Rosalind S. Helderman at The Washington Post asks, because “…Romney seemed to suggest that he might think so last week, when he responded to questions about how much he pays in taxes by suggesting that people should take into account his total contributions to the government and charities.”
The comment was a quick one — a by-golly insistence that despite paying a relatively low tax rate on his vast income, the millions he has given to charity show that he’s not a greedy guy.
But experts who research public attitudes on philanthropy on both sides of the political spectrum said it was an inadvertently revealing moment, a brief window into the deep philosophical differences between how liberals and conservatives view government and society.
Another question raised here earlier is why are donations to the Mormon Church considered ‘charity’ and are therefore tax deductible — especially when such tithing is required by the The Church of Jesus Christ of Latter-day Saints? We know the Romneys tithe the required 10% to the Church, so you’d presume that if their 2010 return says they gave 13% to charity, then 10% of that was to the LDS Church. In January (not followed up, ever heard about this?) ABC News found there may be even more contributions to the Church from the Romney family through Bain Capital (one wonders, with the associated tax deductions?):
Newly uncovered stock contributions made during Romney’s Bain days suggest there is another dimension to Romney’s support for the church — one that could involve millions more than has been previously disclosed.
As part of just one Bain transaction in 2008, involving its investment in Burger King Holdings, filings with the Securities and Exchange Commission reveal that an unnamed Bain partner donated 65,326 shares of Burger King stock to the Church of Jesus Christ of Latter-day Saints, holdings then worth nearly $1.9 million. And there were numerous others, giving the church a stake in other Bain properties, such as Domino’s Pizza, the electronics manufacturer DDi, the phosphates company Innophos Holdings, and Marquee Holdings, the parent to AMC Theaters.
The Republican presidential candidate’s campaign staff confirmed that some of the stock transactions were at Romney’s direction, but they would not say which ones.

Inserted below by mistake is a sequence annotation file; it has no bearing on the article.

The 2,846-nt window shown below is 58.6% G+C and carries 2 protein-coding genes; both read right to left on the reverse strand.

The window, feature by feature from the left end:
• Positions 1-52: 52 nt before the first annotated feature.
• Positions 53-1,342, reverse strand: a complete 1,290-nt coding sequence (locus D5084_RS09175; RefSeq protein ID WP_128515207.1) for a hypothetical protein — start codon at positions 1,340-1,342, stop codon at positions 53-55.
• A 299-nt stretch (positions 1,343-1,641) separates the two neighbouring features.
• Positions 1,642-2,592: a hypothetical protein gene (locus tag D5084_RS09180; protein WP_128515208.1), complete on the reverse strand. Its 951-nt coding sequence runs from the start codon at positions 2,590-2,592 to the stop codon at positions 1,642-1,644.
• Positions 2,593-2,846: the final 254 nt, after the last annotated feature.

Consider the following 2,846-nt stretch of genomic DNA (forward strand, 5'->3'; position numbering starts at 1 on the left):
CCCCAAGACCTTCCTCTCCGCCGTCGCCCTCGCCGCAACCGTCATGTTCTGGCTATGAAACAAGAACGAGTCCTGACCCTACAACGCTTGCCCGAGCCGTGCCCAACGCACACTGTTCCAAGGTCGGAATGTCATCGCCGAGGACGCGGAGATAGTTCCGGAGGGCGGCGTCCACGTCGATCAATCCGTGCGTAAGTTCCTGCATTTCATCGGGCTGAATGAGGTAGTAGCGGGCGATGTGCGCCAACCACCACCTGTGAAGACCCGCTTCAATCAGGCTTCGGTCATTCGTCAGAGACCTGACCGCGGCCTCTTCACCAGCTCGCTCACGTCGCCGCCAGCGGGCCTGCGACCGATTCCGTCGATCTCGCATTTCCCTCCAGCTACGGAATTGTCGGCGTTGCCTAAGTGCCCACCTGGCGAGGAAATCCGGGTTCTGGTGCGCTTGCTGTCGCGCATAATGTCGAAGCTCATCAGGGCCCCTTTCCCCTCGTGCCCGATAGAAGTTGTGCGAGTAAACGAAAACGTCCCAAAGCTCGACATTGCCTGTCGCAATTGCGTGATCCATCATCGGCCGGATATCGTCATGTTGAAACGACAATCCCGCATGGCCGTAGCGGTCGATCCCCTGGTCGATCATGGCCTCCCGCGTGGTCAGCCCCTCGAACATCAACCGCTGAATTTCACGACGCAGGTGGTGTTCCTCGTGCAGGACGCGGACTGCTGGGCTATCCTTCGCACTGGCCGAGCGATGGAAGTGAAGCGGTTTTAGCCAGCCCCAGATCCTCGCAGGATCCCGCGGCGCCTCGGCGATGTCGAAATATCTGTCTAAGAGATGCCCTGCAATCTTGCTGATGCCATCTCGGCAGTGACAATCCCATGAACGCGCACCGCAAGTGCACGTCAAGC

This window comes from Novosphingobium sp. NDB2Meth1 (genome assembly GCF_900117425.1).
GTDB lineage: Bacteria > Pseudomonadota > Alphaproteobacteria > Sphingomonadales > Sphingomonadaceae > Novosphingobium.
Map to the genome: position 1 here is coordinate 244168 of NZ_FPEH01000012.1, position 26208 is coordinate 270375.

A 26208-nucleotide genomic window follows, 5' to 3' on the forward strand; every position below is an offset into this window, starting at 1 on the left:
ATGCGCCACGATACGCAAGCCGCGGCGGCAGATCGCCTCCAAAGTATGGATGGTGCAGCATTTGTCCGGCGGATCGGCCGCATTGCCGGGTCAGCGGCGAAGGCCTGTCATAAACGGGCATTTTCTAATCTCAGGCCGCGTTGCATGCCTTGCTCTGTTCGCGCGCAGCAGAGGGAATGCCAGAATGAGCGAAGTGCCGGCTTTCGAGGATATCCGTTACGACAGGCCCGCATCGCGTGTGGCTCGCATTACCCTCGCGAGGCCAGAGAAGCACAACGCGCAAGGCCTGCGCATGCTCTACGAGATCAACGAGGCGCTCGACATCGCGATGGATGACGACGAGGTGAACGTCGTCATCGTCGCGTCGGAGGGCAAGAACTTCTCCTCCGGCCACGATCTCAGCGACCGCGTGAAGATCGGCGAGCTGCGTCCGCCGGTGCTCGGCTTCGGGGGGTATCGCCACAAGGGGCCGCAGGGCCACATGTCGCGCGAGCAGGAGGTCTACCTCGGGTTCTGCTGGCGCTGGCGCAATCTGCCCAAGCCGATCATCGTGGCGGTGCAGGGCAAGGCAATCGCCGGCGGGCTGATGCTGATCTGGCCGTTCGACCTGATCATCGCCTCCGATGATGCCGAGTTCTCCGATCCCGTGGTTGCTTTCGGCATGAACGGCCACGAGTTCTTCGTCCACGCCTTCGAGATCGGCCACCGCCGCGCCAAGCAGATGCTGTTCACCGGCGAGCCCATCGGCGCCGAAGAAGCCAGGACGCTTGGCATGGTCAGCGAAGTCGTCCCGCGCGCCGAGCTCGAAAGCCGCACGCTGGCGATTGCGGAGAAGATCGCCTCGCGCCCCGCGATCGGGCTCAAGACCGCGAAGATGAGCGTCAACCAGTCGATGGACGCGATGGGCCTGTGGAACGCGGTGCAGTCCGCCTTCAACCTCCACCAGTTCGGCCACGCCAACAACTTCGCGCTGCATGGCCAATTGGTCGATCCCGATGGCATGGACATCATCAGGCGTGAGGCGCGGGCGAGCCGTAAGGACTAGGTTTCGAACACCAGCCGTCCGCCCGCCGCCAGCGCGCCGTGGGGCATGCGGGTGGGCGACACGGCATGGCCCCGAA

[...] In some cases the filings are vague about the way stocks are apportioned to the different recipients. In others, such as the 2000 stock sale involving DDi Corporation, the records show the Church of Jesus Christ of Latter-day Saints held 27,016 shares, worth $754,827 at the time of the sale. In a 2008 stock sale involving Innophos Holdings, the church’s 50,301 shares were worth nearly $1.4 million. SEC filings for Marquee Holdings note that “certain members and other employees of Bain and its affiliates may make a contribution of shares to one or more charities prior to this offering, including … The Corporation of the President of The Church of Jesus Christ of Latter-day Saints.”
Charitable donations! You know what would actually be wonderfully karmic? If at some point, Bain Capital had given Stericycle stock to “The Corporation of the President of the Church of Jesus Christ of Latter-day Saints.”
Mitt Romney’s fortune combined with all the associated business dealings through Bain Capital — which can now be connected in unknown numerous ways with the Church of Jesus Christ of Latter-day Saints – is like traveling down the rabbit hole without hope of returning anytime soon.
What Mitt Romney has on his side is American media: they don’t like to research such information or follow the money — it could get ‘uncomfortable’ with their pre-programmed formula of “both sides do it,” the GOP loves America, and Democrats are socialist hippies. Of course now the question becomes: how much of our mainstream media might be owned (by a one- to six-degree separation) by Kolob or the billionaires who are working behind the scenes to buy the White House?
Maybe people ought to start paying more attention.